This is a solid concept with some meat behind it. Students will access their textbook(s) online many times throughout the semester. Each time the online text is opened a new impression is created which can then be sold to an advertiser. This impression or registration information can be customized down to the local level allowing local campus businesses to advertise directly to students. Perhaps after reading an online textbook for 2 hours that advertisement for a ½ priced cup of coffee at the campus coffee shop will be that much more effective. The question repeatedly being asked is whether or not the pop up advertising will be too annoying for students to tolerate?
The beauty is that it doesn’t matter! Here is the simple version of how an ad supported book works: If you want the maximum discount for a book you will be forced to view it online with the full complement of ads. The more you pay, the less advertising you see. Need it in print? Use a print on demand service for a nominal fee! It is that easy. In addition, if at any time during the process you don’t want to view ads any more you can pay the upgrade fee and opt out of the ads.
So what is the catch? The biggest catch is that not many publishers have bought into the concept and not many textbook titles are available yet. It’s probably just a matter of time though. The ad supported model actually works better than “e-books” because a publisher doesn’t have to set an expiration date for the data because as long as the student logs in to view it, new impressions are created and advertising dollars are generated.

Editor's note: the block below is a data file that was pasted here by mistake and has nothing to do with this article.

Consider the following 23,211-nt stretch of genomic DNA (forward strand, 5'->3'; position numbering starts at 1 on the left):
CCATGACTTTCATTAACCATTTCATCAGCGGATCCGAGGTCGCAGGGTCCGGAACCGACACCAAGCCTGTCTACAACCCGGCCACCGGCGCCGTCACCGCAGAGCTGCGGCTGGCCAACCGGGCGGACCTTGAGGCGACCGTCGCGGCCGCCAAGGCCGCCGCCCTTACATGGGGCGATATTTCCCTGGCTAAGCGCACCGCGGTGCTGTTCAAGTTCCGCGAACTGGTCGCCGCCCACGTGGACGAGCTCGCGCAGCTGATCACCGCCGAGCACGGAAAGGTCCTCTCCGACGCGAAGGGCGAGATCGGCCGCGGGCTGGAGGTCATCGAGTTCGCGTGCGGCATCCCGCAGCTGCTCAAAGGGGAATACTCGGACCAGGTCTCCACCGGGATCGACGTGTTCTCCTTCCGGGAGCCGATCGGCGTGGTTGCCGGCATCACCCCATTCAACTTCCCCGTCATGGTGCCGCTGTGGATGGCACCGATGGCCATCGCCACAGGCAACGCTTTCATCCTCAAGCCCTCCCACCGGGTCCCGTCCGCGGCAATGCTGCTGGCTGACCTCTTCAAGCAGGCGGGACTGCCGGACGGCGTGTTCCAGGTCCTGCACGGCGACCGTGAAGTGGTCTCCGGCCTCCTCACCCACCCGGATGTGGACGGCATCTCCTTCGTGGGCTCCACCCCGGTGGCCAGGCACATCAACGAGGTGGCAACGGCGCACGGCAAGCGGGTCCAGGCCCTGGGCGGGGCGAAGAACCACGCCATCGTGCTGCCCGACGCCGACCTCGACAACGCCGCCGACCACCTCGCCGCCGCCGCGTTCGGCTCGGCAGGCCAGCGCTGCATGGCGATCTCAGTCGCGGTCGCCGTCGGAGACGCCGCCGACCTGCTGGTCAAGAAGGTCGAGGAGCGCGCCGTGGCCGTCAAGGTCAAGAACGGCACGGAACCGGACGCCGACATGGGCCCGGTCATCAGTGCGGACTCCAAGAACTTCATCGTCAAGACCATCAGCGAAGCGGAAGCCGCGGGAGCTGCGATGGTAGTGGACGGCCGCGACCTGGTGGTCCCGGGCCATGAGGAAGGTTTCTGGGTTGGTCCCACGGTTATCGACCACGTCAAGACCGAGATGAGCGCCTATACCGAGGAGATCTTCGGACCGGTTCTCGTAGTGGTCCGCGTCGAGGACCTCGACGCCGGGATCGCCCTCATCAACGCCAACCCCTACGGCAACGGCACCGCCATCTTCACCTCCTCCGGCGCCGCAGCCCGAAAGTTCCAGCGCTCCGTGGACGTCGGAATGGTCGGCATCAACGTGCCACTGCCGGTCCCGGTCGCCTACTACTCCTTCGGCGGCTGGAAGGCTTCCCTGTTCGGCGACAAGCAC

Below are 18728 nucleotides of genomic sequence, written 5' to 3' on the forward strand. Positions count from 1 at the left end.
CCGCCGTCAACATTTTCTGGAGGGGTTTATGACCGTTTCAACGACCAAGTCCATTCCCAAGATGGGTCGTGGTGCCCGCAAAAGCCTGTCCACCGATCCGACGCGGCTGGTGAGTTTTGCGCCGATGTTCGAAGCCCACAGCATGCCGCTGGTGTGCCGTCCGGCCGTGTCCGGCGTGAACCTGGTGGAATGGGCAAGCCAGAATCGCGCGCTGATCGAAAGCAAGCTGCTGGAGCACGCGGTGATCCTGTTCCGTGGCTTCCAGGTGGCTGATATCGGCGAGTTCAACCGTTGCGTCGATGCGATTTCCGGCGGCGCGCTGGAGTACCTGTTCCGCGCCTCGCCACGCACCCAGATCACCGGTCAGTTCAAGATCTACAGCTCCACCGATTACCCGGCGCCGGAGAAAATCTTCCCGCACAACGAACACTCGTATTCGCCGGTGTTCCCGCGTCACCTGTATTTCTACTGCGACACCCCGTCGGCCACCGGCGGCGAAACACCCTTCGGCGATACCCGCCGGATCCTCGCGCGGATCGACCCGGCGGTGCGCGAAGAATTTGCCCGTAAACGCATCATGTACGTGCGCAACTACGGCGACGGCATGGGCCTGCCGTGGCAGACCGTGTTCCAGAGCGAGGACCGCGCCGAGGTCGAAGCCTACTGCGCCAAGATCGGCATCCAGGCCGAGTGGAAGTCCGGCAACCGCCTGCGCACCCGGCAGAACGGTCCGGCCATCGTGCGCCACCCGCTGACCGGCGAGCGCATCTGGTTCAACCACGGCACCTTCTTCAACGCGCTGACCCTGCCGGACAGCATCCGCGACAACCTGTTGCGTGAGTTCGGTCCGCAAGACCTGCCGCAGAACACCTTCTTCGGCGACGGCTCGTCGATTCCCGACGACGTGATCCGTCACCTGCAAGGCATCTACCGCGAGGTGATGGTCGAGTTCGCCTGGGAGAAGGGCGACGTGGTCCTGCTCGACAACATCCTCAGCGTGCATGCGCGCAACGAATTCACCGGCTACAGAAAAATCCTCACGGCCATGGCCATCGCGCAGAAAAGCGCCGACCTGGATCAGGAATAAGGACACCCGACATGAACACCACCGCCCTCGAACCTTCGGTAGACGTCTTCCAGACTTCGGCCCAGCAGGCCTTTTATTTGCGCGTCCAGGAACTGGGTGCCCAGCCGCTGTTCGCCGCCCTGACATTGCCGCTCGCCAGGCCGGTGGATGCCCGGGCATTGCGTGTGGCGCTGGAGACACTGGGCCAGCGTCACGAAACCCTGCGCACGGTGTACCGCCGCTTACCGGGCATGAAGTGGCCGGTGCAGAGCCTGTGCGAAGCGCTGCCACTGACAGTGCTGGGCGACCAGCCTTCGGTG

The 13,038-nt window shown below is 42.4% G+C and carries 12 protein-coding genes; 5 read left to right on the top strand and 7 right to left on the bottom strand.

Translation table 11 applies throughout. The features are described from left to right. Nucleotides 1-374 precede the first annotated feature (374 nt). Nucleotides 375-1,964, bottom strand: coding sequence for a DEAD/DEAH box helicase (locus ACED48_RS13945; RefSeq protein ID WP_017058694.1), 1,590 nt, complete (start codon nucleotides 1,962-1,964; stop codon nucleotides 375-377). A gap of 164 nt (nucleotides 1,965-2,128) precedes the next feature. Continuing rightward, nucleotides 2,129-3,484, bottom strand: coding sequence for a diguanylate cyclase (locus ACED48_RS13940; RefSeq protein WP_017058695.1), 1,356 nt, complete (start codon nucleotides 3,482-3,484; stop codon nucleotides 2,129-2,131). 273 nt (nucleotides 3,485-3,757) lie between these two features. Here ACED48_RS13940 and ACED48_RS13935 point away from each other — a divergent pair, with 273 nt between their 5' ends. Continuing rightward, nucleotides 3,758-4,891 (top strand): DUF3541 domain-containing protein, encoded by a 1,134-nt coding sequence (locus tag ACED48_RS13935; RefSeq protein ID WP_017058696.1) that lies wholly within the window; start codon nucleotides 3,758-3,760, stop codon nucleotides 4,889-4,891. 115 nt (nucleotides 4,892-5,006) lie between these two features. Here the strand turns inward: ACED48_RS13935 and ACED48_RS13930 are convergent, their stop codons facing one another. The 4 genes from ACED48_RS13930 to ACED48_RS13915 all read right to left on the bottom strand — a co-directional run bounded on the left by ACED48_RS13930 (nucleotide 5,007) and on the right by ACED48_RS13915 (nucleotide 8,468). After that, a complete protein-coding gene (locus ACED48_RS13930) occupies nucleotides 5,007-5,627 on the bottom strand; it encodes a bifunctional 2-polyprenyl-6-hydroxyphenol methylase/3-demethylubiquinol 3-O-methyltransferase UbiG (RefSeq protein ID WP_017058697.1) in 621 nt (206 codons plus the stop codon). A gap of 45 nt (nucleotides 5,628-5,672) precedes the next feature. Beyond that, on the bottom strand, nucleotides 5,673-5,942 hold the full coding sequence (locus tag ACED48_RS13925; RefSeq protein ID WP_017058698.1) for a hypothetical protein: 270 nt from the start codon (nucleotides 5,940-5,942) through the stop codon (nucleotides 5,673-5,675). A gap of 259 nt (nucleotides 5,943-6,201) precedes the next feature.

If the business model catches on I can really see this take off. I would expect students to give an initial negative reaction to ads in the textbook but in reality it is no different than reading a facebook page or any other online article. Not surprisingly, students have gotten good at ignoring the advertising message.
by: Jeff Cohen